Book Four — 1806 (84% in)
  • "I have the pleasure of addressing Count Bezukhov, if I am not mistaken," said the stranger in a deliberate and loud voice.
    Book Five — 1806-07 (4% in)
  • Had he forced her to prostrate herself to the ground all night, had he beaten her or made her fetch wood or water, it would never have entered her mind to think her position hard; but this loving despot—the more cruel because he loved her and for that reason tormented himself and her—knew how not merely to hurt and humiliate her deliberately, but to show her that she was always to blame for everything.
    Book Eight — 1811-12 (9% in)
  • Though the performance was proceeding, he walked deliberately down the carpeted gangway, his sword and spurs slightly jingling and his handsome perfumed head held high.
    Book Eight — 1811-12 (41% in)
  • Balaga took his seat in the front one and holding his elbows high arranged the reins deliberately.
    Book Eight — 1811-12 (79% in)
  • It was on the very fact of being so young that Petya counted for success in reaching the Emperor—he even thought how surprised everyone would be at his youthfulness—and yet in the arrangement of his collar and hair and by his sedate deliberate walk he wished to appear a grown-up man.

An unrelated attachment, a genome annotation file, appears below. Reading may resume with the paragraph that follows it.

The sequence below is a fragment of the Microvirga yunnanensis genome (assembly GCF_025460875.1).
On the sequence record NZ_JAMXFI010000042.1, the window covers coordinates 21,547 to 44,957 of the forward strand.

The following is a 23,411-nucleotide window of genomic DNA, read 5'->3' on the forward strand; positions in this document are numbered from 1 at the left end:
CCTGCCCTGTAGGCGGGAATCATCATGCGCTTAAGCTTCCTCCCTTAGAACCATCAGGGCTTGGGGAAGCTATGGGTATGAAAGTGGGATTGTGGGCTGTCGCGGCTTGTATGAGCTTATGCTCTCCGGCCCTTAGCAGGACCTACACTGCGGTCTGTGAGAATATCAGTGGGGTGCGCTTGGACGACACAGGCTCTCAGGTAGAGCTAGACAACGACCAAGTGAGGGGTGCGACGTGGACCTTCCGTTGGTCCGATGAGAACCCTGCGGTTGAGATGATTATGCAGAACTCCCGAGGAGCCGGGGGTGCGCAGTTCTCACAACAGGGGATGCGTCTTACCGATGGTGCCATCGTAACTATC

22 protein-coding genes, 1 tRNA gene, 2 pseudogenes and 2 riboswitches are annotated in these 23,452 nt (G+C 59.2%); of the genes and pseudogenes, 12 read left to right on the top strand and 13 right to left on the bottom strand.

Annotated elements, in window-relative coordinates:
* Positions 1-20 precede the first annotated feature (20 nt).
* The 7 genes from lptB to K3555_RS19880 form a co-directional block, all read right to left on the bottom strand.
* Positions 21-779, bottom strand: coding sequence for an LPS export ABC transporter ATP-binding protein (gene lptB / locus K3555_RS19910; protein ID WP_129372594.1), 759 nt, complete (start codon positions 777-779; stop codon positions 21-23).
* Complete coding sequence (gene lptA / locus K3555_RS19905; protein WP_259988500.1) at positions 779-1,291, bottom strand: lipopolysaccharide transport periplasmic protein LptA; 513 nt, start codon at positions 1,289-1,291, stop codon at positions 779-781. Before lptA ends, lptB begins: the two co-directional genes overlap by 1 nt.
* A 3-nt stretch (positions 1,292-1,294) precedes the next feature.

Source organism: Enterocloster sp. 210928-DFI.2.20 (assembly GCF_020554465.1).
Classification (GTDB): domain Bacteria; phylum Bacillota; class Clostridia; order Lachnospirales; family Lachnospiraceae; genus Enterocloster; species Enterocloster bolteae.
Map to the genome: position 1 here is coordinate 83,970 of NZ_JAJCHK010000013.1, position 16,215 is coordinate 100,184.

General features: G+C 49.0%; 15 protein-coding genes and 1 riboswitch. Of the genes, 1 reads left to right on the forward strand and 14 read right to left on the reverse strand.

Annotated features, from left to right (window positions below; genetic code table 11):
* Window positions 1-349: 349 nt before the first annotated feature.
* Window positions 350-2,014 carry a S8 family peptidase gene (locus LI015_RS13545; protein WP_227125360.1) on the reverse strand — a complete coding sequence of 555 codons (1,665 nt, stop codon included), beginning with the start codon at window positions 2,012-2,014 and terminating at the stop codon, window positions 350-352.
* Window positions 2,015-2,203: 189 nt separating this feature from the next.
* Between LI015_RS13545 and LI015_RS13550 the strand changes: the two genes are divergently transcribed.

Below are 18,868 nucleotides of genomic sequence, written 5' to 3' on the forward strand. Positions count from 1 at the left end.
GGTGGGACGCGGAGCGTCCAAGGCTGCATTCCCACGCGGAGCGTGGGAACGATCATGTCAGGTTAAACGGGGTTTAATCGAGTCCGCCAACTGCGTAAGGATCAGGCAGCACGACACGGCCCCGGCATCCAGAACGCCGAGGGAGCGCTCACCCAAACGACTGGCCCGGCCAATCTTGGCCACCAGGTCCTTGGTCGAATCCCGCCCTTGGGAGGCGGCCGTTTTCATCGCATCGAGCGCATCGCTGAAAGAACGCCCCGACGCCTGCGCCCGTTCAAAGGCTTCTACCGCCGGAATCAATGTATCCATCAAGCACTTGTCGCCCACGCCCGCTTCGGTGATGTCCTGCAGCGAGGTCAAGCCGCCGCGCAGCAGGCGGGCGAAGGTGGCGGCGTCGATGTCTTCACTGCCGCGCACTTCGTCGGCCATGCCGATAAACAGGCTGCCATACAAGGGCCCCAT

Book Nine — 1812 (88% in)
  • Dans le doute, mon cher," he paused, "abstiens-toi" *(2)—he articulated the French proverb deliberately.
    Book Ten — 1812 (46% in)
  • Then Efim deliberately doffed his hat and began crossing himself.
    Book Eleven — 1812 (41% in)
  • His voice was calm and deliberate.
    Book Eleven — 1812 (84% in)
  • The third and most incomprehensible thing is that people studying history deliberately avoid seeing that this flank march cannot be attributed to any one man, that no one ever foresaw it, and that in reality, like the retreat from Fili, it did not suggest itself to anyone in its entirety, but resulted—moment by moment, step by step, event by event—from an endless number of most diverse circumstances and was only seen in its entirety when it had been accomplished and belonged to the...
    Book Thirteen — 1812 (4% in)

There are no more uses of "deliberate" in War and Peace.

Typical Usage  (best examples)
Dictionary / pronunciation — Google®Dictionary list —®